The overriding question is, “Is the drive worth it?” At the studio, I’m learning Basecamp and Toggling my hours, gaining experience with a Canon 5D and Panasonic GH4, editing photos and video on a time crunch, communicating with clients, and problem solving with experienced industry professionals in the field I want to work in when I graduate.  Last week, I sifted through 34 hard drives and created a dynamic excel spreadsheet in order to visualize what the video data is and where it is at.  I am not knee deep, I’m up to my neck in the profession I hope to jump into.

So is it worth it?

 

On a basic level, analyzing the minute daily-tasks, the answer is yes: I’m gaining knowledge and experience that I would not have gotten at home nor doing part-time work at a public golf course.  Last summer, I interned at a different production studio. While the connections and friendships I made at that studio were great, the daily tasks compared to the ones here at SkEye were straight up terrible.

One knows a standard internship after shredding documents for three hours in a darkened basement and standing as a watchman for seven hours on shoot days on the farthest reaches of the set.  I don’t blame my previous internship; they are huge, highly experienced, and when under the stress of a two-day TV episode shoot schedule, it takes a lot of attention to delineate meaningful tasks to the lowly interns.  Last summer’s internship gained value after it had ended, when I got to work on teams for film slams and competitions with the staff at the company.

SkEye Studios, on the other hand, has both the leadership and size to allow for an incredible internship experience (go Chris!).

 

It is hands-on.  I have been doing relevant work from day one.  Furthermore, thinking big picture, this internship for me as a student is a link to the professional world.  It is a launching ground for success in my career. Coincidentally, the SkEye name fits.

Lately, the drive to work has been great.  When I began, I took the drive as a burden. An hour and a half? I felt oddly guilty, as if I could have done something more productive for that time (sleep?) and I was wasting it.  After a few weeks, I began to take it as a personal sacrifice.  The drive, I thought, was necessary for becoming who I set out to be.  Yes, while it is about 25-percent of my time on the internship, I am learning.  Just to have the chance to operate the equipment the studio uses is enough to make that drive worth it. This is the second stage of my “driving mentality,” and I was satisfied with it.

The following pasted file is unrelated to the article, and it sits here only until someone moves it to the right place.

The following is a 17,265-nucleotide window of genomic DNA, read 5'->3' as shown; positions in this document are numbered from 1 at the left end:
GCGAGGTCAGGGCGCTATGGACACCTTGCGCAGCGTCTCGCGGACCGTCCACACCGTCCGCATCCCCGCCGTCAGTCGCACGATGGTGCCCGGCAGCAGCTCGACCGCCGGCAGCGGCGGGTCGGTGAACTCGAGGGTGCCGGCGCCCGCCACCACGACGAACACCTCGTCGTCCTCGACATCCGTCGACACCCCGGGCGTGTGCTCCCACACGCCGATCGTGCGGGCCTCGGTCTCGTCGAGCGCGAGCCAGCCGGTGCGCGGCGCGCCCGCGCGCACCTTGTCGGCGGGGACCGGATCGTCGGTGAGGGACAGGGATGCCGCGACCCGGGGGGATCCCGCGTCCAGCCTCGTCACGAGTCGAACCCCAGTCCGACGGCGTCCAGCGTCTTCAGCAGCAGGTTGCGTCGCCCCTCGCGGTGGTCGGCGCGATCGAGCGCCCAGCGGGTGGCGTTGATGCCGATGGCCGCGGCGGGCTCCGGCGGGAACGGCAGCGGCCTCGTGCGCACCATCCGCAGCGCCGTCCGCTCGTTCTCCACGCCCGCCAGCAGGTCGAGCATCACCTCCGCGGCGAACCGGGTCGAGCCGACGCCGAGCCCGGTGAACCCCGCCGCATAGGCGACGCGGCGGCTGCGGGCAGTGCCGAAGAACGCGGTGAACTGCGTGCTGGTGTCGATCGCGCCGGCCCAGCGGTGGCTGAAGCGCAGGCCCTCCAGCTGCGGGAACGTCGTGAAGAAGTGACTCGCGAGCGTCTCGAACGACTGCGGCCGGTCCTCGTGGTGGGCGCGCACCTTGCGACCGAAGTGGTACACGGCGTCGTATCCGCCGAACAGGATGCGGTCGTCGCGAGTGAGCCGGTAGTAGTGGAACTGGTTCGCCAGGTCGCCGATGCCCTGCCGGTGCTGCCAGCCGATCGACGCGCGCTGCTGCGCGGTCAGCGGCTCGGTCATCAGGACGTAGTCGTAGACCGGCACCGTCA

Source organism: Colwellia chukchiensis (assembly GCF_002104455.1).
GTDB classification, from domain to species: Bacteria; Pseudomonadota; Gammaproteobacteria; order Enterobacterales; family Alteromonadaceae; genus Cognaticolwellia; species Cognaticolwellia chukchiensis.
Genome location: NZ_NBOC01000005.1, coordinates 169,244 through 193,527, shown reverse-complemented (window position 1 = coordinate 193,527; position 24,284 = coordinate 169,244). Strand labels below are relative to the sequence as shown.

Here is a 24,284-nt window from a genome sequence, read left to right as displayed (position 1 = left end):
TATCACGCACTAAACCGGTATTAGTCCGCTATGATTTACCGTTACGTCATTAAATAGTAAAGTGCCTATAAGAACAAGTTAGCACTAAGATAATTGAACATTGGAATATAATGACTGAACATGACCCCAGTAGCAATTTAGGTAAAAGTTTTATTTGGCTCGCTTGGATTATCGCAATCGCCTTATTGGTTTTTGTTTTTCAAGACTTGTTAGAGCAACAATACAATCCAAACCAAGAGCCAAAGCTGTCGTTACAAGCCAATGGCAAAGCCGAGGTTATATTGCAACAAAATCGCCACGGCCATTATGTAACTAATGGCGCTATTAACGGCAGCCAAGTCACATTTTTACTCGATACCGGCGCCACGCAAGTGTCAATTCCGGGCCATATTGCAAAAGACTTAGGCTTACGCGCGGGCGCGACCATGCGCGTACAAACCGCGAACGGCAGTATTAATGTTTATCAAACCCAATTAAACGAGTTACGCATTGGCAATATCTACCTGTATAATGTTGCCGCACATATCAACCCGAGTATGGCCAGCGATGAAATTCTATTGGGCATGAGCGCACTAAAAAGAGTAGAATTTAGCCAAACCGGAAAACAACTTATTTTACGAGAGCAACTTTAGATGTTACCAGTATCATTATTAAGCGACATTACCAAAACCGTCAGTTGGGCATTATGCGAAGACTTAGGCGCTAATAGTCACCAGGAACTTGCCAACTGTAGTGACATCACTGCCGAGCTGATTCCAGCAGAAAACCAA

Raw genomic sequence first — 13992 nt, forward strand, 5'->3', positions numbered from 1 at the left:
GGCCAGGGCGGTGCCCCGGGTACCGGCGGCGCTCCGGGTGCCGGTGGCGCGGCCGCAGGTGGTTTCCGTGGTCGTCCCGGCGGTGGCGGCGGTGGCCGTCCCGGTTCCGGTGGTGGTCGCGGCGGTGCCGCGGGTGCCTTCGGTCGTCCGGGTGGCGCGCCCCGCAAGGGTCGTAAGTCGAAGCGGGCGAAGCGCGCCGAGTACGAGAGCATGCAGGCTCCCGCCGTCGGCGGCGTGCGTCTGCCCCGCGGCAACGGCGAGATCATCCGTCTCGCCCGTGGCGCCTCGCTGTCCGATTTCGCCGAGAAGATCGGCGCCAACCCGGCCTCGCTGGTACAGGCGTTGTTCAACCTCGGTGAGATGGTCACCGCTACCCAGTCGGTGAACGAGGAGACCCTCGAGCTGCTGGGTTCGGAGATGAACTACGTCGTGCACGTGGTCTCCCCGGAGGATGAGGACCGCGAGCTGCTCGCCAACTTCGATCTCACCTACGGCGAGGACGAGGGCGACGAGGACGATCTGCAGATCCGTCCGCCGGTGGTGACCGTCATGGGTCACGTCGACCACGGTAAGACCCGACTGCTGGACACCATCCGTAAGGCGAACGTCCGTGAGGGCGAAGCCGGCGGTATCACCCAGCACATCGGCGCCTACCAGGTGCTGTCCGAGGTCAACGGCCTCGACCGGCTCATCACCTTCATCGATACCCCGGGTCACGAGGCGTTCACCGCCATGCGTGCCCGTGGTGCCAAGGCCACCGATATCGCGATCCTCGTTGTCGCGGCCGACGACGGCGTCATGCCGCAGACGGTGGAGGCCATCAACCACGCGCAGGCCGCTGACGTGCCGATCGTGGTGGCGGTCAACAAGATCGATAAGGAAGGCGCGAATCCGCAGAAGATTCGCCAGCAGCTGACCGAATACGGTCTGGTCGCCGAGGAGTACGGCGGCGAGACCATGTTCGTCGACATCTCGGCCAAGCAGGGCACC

However, that mentality evolved.  It bugged me that I was sacrificing so much time.

 

Like a baker who can still complain about the time it takes for bread to rise or an athlete who can be bothered by the soreness in his or her body, I was still frustrated with the meaninglessness of that hour and a half period between my home and the studio.  My hands were sore from drumming the wheel.  The songs on the radio were the same top 40 repeats with the addition of one Adele song.  And I could hear my heartbeat.

I have begun to take the morning drive as a blessing. While partly affected by my recent addiction to podcasts, TED talks, and audiobooks, I can honestly say that the drive has given me time for quality reflection. As a senior in college, reflection is important. Though necessary in every stage of life, the boundary between academia and the adult world is the most important period in my life for me to contemplate who I am, who I want to be, and where I want go. The drive is no longer a sacrifice. It is necessary.

So, in short, with the knowledge and experience I am gaining at the internship and the reflecting in the car, is the drive worth it? Yes.

 

(Or I could be totally deceived and this is all me operating under the guise of Stockholm syndrome. Or developing a Sisyphean attitude.)

 

Written by Evan Olson 

Evan, a senior at Gonzaga University,  is one of five talented interns joining the SkEye Studios team for the summer. He is a brilliant storyteller, both in writing and photography, and has future aspirations to work in the line of creative media.